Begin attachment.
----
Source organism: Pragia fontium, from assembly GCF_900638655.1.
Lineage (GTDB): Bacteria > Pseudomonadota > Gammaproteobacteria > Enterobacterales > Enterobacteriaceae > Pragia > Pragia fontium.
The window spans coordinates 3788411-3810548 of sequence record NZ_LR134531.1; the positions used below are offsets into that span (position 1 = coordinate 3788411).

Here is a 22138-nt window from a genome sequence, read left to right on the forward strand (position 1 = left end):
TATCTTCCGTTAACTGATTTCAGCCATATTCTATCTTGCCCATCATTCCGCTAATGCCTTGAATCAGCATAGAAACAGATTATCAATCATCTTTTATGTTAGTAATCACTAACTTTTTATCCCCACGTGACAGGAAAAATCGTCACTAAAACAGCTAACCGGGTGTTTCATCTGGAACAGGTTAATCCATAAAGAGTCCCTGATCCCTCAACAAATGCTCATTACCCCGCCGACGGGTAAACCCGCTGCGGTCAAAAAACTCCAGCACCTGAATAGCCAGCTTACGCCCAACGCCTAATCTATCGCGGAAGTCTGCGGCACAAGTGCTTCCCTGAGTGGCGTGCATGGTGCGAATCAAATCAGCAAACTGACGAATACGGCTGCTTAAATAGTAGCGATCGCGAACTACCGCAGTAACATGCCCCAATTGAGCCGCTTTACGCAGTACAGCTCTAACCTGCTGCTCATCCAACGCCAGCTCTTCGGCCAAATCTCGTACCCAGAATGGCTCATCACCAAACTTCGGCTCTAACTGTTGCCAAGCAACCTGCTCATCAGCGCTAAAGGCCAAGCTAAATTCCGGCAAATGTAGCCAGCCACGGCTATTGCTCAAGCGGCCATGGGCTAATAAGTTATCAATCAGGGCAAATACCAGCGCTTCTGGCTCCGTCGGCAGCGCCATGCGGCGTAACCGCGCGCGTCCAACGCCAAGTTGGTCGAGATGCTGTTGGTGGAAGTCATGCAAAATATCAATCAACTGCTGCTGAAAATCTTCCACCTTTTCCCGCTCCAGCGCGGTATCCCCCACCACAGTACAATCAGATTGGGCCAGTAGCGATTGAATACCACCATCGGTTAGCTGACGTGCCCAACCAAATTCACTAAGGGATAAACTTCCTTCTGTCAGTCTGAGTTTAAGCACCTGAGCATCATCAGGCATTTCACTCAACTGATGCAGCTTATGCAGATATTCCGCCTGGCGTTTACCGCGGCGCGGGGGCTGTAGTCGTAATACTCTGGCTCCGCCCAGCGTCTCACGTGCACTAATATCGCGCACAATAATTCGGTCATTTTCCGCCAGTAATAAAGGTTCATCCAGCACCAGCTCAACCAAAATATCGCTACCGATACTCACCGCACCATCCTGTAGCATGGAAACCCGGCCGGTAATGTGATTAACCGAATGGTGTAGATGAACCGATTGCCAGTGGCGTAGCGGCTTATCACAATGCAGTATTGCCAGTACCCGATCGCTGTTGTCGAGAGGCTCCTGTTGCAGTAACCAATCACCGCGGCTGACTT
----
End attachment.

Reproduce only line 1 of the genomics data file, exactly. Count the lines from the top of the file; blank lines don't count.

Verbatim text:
Source organism: Pragia fontium, from assembly GCF_900638655.1.